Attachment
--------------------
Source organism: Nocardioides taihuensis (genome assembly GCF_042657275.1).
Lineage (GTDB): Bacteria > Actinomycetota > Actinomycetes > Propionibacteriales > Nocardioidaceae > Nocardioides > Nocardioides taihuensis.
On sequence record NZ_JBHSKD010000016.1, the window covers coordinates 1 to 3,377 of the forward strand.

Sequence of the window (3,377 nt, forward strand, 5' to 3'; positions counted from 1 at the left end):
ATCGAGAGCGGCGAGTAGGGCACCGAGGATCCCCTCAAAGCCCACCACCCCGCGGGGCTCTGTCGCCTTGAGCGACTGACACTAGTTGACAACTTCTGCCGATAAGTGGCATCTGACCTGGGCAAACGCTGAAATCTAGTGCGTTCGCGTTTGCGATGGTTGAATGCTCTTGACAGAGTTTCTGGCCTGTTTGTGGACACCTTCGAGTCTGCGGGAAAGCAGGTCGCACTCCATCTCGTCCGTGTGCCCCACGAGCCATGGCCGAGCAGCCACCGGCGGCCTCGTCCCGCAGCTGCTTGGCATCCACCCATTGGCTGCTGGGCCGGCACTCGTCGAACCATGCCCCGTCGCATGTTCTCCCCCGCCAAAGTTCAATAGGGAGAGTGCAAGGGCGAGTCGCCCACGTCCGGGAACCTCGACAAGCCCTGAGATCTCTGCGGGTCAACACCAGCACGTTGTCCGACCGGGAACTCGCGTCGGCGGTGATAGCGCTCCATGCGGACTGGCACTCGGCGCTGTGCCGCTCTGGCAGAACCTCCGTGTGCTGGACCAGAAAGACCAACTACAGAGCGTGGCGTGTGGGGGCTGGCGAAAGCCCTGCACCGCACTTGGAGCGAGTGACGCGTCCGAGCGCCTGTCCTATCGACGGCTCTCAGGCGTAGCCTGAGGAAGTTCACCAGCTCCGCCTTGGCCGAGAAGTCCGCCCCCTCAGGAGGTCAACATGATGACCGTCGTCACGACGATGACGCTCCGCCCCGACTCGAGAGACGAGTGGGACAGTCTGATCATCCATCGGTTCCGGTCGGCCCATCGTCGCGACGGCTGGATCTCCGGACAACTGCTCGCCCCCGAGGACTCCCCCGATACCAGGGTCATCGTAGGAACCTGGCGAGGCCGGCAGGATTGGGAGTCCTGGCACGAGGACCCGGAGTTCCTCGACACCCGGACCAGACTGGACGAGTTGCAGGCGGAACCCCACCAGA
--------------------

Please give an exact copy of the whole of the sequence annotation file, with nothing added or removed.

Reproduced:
Source organism: Nocardioides taihuensis (genome assembly GCF_042657275.1).
Lineage (GTDB): Bacteria > Actinomycetota > Actinomycetes > Propionibacteriales > Nocardioidaceae > Nocardioides > Nocardioides taihuensis.
On sequence record NZ_JBHSKD010000016.1, the window covers coordinates 1 to 3,377 of the forward strand.

Sequence of the window (3,377 nt, forward strand, 5' to 3'; positions counted from 1 at the left end):
ATCGAGAGCGGCGAGTAGGGCACCGAGGATCCCCTCAAAGCCCACCACCCCGCGGGGCTCTGTCGCCTTGAGCGACTGACACTAGTTGACAACTTCTGCCGATAAGTGGCATCTGACCTGGGCAAACGCTGAAATCTAGTGCGTTCGCGTTTGCGATGGTTGAATGCTCTTGACAGAGTTTCTGGCCTGTTTGTGGACACCTTCGAGTCTGCGGGAAAGCAGGTCGCACTCCATCTCGTCCGTGTGCCCCACGAGCCATGGCCGAGCAGCCACCGGCGGCCTCGTCCCGCAGCTGCTTGGCATCCACCCATTGGCTGCTGGGCCGGCACTCGTCGAACCATGCCCCGTCGCATGTTCTCCCCCGCCAAAGTTCAATAGGGAGAGTGCAAGGGCGAGTCGCCCACGTCCGGGAACCTCGACAAGCCCTGAGATCTCTGCGGGTCAACACCAGCACGTTGTCCGACCGGGAACTCGCGTCGGCGGTGATAGCGCTCCATGCGGACTGGCACTCGGCGCTGTGCCGCTCTGGCAGAACCTCCGTGTGCTGGACCAGAAAGACCAACTACAGAGCGTGGCGTGTGGGGGCTGGCGAAAGCCCTGCACCGCACTTGGAGCGAGTGACGCGTCCGAGCGCCTGTCCTATCGACGGCTCTCAGGCGTAGCCTGAGGAAGTTCACCAGCTCCGCCTTGGCCGAGAAGTCCGCCCCCTCAGGAGGTCAACATGATGACCGTCGTCACGACGATGACGCTCCGCCCCGACTCGAGAGACGAGTGGGACAGTCTGATCATCCATCGGTTCCGGTCGGCCCATCGTCGCGACGGCTGGATCTCCGGACAACTGCTCGCCCCCGAGGACTCCCCCGATACCAGGGTCATCGTAGGAACCTGGCGAGGCCGGCAGGATTGGGAGTCCTGGCACGAGGACCCGGAGTTCCTCGACACCCGGACCAGACTGGACGAGTTGCAGGCGGAACCCCACCAGA